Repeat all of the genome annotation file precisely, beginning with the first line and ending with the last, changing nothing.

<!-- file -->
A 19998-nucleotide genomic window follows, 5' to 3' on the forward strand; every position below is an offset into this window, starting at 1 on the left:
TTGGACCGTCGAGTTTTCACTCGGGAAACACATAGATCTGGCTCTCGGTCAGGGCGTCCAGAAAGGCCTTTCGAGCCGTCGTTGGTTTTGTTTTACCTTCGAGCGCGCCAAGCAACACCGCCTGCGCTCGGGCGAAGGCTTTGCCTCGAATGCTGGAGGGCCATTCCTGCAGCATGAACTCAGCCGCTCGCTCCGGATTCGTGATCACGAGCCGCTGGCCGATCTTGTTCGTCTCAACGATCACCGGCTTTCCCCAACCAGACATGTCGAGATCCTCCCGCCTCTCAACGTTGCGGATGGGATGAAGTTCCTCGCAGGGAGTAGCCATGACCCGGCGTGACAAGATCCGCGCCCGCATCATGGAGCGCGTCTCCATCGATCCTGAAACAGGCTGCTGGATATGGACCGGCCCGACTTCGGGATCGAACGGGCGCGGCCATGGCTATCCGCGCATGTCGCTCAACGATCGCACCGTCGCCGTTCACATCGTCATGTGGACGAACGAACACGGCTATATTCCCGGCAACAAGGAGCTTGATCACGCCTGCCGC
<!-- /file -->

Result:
A 19998-nucleotide genomic window follows, 5' to 3' on the forward strand; every position below is an offset into this window, starting at 1 on the left:
TTGGACCGTCGAGTTTTCACTCGGGAAACACATAGATCTGGCTCTCGGTCAGGGCGTCCAGAAAGGCCTTTCGAGCCGTCGTTGGTTTTGTTTTACCTTCGAGCGCGCCAAGCAACACCGCCTGCGCTCGGGCGAAGGCTTTGCCTCGAATGCTGGAGGGCCATTCCTGCAGCATGAACTCAGCCGCTCGCTCCGGATTCGTGATCACGAGCCGCTGGCCGATCTTGTTCGTCTCAACGATCACCGGCTTTCCCCAACCAGACATGTCGAGATCCTCCCGCCTCTCAACGTTGCGGATGGGATGAAGTTCCTCGCAGGGAGTAGCCATGACCCGGCGTGACAAGATCCGCGCCCGCATCATGGAGCGCGTCTCCATCGATCCTGAAACAGGCTGCTGGATATGGACCGGCCCGACTTCGGGATCGAACGGGCGCGGCCATGGCTATCCGCGCATGTCGCTCAACGATCGCACCGTCGCCGTTCACATCGTCATGTGGACGAACGAACACGGCTATATTCCCGGCAACAAGGAGCTTGATCACGCCTGCCGC